This thread winds it way through much more compelling and illustrative social dramas: workers' strikes and grinding poverty, the bustling but harrowing rise of English industry that made many people rich and many more people soot-covered beggars. Here, Gaskell stays more refined and less comical than Dickens; her poor are not grotesque caricatures, but hard and not always sympathetic people.

    Margaret is a well-educated country girl, and her mother is a typical upper-class housewife. The Hales aren't used to these northerners who speak bluntly, tell you exactly what they think of you, ask personal questions, and talk openly about money.

    Mostly we see Milton and its northern ways through Margaret's eyes, and Gaskell invokes some of the social issues of the time, as when a poor family Margaret befriends gets caught up in a millworkers' strike. At first, Mr. Thornton seems like your basic hard-hearted capitalist oppressing his workers, but Gaskell slowly draws out more nuanced arguments: Thornton is a hard, proud, mercenary man, but he's upright and honorable and he's earned his fortune the hard way. And the millworkers, while legitimately oppressed, are not exactly angels and they believe some really stupid things. The tone swings back and forth between pro-capitalist parochialism and a more humanitarian saga; Gaskell writes about economics and class warfare more convincingly than most of her peers. She doesn't have Dickens's sharp edge, but she isn't writing social satire.

    Honestly, I could have done without the obligatory Jane Eyre-ish happy ending altogether. And Margaret Hale, while she certainly has a voice and a personality, was a little too simpering at times (though not as bad as Fanny Price). I thought the social issues and the secondary characters were more interesting than the Lovestruck Capitalist and the almost-perfect protagonist. This was a fine novel - I'm only dinging it a star because Gaskell's writing didn't quite stand out enough to distinguish it from all the other books I've been comparing it to.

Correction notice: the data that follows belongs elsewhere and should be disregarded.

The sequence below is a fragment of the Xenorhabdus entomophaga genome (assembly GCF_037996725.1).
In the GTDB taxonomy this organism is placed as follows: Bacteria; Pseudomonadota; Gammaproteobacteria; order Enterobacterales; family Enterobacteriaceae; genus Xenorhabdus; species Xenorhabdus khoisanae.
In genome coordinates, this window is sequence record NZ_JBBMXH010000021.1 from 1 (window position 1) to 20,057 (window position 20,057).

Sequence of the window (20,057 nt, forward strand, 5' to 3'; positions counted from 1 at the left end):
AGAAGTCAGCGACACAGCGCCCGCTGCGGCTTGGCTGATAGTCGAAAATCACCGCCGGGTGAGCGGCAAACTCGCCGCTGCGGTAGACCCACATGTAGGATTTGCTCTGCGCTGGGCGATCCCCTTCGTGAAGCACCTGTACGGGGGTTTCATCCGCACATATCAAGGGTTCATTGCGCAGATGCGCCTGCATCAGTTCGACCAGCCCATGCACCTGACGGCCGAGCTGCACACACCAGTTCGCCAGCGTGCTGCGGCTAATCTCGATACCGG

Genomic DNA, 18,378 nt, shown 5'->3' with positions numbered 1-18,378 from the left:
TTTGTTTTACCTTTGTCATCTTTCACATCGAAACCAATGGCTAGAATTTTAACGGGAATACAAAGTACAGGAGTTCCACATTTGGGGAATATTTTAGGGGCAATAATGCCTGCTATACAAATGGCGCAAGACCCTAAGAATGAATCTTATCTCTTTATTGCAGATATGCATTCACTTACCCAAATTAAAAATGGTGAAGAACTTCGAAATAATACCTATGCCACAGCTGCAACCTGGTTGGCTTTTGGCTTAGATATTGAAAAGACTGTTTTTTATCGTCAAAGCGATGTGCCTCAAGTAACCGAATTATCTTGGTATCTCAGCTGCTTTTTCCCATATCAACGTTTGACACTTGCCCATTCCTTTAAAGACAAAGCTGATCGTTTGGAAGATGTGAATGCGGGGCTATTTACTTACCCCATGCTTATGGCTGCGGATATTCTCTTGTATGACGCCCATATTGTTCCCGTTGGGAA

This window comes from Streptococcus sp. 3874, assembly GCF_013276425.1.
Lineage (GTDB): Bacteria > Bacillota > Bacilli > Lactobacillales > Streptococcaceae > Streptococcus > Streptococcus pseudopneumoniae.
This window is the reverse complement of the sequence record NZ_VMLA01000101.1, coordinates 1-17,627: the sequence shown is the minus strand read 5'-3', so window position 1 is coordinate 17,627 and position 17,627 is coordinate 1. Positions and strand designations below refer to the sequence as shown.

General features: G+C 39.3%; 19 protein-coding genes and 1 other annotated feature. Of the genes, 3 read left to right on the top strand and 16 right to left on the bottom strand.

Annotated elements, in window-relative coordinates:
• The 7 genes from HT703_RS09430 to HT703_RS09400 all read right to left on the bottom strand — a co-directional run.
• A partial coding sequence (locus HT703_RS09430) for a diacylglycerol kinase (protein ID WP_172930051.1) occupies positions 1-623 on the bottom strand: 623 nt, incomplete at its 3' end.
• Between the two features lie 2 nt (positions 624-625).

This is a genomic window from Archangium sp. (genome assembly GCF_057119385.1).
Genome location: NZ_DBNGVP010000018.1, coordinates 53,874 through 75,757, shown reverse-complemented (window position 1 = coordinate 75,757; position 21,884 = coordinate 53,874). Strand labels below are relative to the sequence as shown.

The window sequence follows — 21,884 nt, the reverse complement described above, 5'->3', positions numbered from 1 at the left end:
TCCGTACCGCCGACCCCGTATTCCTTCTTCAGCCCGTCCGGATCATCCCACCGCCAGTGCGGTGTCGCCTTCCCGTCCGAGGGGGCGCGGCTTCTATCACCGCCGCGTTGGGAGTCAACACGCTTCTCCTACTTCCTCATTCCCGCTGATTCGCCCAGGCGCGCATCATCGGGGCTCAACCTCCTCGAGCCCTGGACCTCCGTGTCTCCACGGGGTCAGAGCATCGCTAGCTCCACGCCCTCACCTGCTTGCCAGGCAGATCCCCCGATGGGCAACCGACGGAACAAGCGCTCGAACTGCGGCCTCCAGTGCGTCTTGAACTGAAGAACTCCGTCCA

Juliet Stevenson, who does many of these classic British novels, was fantastic in this one. She handled the male characters as adeptly as the females, and her accents were perfect: she spoke with the northern burr of the Milton characters, and the southern country accent of the Hales, making the different parts of England distinct.

    12 of 15 people found this review helpful
  •  
    Ruth Bain 06-11-16
    Ruth Bain 06-11-16

    RueRue

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    "Perfect for fans of Jane Austen"

    Very reminiscent of Jane Austen's writing, although with much more emphasis on social issues ( industrialization and workers strikes are a large part of the story ). As always, Juliet Stevenson is perfectection.

    2 of 2 people found this review helpful
  •  
    💙DARA 06-06-13
    💙DARA 06-06-13

    Audiobooks Change Tasks To Unlimited Adventures! Love Historical/Insp. Romances & Random Sale Genres. Reviews Shouldn’t Contain Spoilers ;-)

    HELPFUL VOTES
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    "Wonderful!"

    I think one word says it all "wonderful". I can't add much more to that!!

    5 of 6 people found this review helpful
  •  
    Barbara G. 06-03-10
    Barbara G. 06-03-10 Member Since 2014
    HELPFUL VOTES
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    "North & South Narrated by Juliet Stevenson"

    Awesome narration. Felt like there was a full cast of characters at the mike. Story is not incredibly exciting but interesting.

    8 of 10 people found this review helpful